All of this arose from attending a workshop at a conference, and proactively taking it from there and implementing it ourselves. So thanks again to Lisa Crispin and Abby Bangser  for sharing the resources and supporting us with this. They could so easily have kept it to themselves, but that isn’t what we as testers do. We share our expertise and knowledge with others for the benefit of everyone in the industry, and that’s what I love about the testing community, so long may it continue.

Here’s a challenge. What have you read about, seen at a conference or experienced that you could share with others?

Test Management Summit

A couple of days ago, I was at the Test Management Summit, organised by Paul Gerrard, and in fact it was the 50th one he had organised having started in January 2004. I was privileged to do a talk on diversifying as a Test Manager, as there seems to be a decline in the number of roles Test Manager roles.

I wanted an open debate and discussion around this as it is important to understand the implications of this. Where will existing Test Managers move to? Where will Test Leads work towards career wise?

We had 18 people engaged in this topic and I have to say that the 75 minutes went very quickly. I was grateful that I had such a good bunch of interested people in the talk, as it was never intended to be a monologue. Sending people to sleep during the day isn’t really my thing!

We concluded a number of things:

  • The stats I used to show a decrease in Test Manager roles were only for a 3 month period. if we look again in 3 months, would we still see the same thing? If we did, then it may be more of a worrying trend!
  • We all have a number of key skills that we sometimes forget about, but can be used in other roles.
  • My role has embraced product Management as well as Test Management and there are new skills I have learned which complement those I have from my testing background.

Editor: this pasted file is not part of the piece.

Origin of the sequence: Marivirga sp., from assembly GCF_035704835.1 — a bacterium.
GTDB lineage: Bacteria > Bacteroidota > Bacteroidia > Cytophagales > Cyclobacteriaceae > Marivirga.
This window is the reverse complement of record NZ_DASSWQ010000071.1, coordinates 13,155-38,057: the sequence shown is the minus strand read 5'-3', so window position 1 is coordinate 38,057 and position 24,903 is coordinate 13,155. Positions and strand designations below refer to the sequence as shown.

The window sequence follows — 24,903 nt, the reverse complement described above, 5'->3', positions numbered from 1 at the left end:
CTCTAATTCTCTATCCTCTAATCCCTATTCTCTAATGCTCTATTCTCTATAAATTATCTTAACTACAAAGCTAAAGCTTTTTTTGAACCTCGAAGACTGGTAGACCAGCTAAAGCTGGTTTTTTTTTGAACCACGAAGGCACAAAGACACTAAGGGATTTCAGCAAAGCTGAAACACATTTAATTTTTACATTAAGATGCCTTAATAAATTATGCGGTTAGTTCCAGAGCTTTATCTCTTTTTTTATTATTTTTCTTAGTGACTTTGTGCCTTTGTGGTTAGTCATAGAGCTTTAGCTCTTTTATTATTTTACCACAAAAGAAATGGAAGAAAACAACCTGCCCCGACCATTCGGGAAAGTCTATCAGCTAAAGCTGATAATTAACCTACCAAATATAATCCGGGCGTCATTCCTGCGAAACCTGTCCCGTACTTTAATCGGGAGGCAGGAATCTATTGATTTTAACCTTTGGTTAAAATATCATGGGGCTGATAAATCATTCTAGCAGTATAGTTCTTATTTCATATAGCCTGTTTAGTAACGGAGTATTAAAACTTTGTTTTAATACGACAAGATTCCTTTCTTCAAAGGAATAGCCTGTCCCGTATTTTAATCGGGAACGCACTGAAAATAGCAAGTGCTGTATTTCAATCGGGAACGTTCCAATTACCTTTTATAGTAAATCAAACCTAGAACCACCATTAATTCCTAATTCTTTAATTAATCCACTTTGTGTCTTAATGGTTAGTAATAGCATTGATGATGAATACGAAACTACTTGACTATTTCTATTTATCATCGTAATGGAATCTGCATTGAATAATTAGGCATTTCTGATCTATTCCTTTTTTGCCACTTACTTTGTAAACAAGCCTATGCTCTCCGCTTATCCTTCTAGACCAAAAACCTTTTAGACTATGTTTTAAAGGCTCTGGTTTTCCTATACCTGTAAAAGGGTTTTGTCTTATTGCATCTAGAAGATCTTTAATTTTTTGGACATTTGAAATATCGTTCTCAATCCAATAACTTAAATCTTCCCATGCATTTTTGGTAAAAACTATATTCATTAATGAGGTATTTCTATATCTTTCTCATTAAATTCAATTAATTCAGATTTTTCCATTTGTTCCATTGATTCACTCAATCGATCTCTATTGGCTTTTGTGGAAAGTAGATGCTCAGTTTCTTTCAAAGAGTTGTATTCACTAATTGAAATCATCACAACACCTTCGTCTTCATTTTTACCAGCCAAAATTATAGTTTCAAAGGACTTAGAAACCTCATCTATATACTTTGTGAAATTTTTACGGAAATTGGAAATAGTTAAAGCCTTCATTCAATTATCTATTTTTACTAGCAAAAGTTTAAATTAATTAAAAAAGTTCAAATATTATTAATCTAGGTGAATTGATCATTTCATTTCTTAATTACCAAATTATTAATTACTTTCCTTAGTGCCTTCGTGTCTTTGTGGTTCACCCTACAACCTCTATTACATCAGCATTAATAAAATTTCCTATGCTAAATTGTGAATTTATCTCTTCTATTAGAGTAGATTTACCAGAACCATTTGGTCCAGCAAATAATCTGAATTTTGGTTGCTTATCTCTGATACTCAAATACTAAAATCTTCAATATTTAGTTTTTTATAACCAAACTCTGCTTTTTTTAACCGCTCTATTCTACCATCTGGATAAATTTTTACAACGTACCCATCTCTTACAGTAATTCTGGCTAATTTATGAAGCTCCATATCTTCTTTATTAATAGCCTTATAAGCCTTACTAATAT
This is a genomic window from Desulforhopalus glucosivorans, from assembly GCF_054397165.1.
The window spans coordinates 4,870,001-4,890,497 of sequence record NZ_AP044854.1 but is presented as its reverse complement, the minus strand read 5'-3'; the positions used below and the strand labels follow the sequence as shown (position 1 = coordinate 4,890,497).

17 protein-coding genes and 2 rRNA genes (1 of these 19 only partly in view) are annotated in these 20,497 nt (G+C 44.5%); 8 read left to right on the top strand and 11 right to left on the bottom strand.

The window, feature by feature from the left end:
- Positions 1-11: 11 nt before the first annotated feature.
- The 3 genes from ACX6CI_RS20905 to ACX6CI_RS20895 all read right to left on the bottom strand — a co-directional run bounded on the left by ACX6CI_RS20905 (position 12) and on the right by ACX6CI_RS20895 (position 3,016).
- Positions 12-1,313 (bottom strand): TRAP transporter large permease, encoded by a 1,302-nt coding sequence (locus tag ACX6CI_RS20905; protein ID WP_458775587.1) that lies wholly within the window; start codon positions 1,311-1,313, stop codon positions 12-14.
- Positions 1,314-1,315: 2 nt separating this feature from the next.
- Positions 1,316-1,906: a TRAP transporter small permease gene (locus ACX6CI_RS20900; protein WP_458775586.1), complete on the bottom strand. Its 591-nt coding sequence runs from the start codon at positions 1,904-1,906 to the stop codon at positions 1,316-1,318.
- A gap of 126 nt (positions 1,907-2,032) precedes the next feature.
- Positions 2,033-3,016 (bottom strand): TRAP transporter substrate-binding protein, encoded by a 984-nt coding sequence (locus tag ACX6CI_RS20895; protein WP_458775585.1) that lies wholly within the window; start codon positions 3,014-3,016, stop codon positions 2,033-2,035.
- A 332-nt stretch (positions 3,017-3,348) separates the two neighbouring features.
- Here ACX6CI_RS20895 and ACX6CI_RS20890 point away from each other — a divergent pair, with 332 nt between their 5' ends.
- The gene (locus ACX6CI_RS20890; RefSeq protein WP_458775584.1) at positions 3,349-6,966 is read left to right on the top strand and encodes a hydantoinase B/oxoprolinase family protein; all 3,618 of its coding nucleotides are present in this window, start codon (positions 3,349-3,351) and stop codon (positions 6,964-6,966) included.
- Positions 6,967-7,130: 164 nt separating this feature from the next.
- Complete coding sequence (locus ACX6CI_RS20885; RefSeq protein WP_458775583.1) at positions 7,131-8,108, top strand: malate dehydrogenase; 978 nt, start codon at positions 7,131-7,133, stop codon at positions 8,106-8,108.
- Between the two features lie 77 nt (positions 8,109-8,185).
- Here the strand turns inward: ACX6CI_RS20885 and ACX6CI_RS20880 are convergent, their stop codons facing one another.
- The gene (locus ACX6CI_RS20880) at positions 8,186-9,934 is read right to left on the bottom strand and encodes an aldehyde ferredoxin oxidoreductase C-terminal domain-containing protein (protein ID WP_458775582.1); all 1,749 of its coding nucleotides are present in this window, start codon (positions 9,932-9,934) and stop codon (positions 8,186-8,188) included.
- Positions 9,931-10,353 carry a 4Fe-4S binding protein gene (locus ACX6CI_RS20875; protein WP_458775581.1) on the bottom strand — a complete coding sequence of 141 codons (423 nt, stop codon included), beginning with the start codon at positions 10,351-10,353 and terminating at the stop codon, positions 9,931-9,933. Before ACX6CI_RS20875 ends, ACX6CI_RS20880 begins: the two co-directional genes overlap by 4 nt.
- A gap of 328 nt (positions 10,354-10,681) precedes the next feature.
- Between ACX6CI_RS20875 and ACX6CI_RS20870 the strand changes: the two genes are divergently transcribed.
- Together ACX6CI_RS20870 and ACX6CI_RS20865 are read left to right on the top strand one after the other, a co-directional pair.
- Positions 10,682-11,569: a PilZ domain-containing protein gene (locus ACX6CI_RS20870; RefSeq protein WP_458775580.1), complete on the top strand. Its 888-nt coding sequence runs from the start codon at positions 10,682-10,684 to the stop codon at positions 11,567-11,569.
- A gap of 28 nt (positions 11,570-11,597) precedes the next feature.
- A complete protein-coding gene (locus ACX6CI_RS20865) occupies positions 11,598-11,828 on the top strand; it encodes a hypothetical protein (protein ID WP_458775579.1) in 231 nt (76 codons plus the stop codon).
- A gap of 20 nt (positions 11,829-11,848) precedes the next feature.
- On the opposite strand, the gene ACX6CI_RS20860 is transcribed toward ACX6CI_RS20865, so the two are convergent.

• It is up to us to look around and try to create new roles for ourselves – reinvent. One guy said he had spent his career making himself redundant, in order to move on. That is really brave, but it has worked for him.
  • And Testing doesn’t stop at Test Manager – there are Programme Test Manager roles and increasingly people are looking for skills in Test Assurance.

I will review the same stats (number of Tester, Senior, Lead and Manager roles) again in 6 months and see what they look like. In the meantime, I dont see this as a problem – it is an opportunity for all of us to take control of our own careers and make decisions before someone else does it for us.

My advice – list your skills, you may be surprised at the things you do and take for granted.

Look at where you could utilise those skills, and also think of areas where you might like to get into, and plan how to close any skill gaps. We as Test Managers all need to move on to make room for those below us, or we get overtaken and become dinosaurs!

Test Management Forum

Yes, it’s back – and this time its for 2 days!

I’m part of the group that is helping Paul Gerrard to run the Test Management Forums, which in July, October and January runs for half a day, in the afternoon. But…..every April is a 2 day summit, which this year is on 28th and 29th April at Ball’s Brothers in London, and features a choice of half day workshops on day 1, and a choice of 75 minute sessions on day 2.

I’m presenting a session on managing offshore testing on day 2, and am hoping that it is interactive – in fact most speakers will not want to stand up for 75 minutes and do a monologue! I am looking for it to be an interesting discussion on the problems found, the benefits and how we as test managers can be better prepared to manager testing that is not performed within our own onshore teams.

For more details, you can download the programmes and session abstracts here http://uktmf.com/ and there is a link for purchasing tickets. Plus, there is a dinner on the 29th – the food is great and it is a good chance for networking too!

Hope to see you there.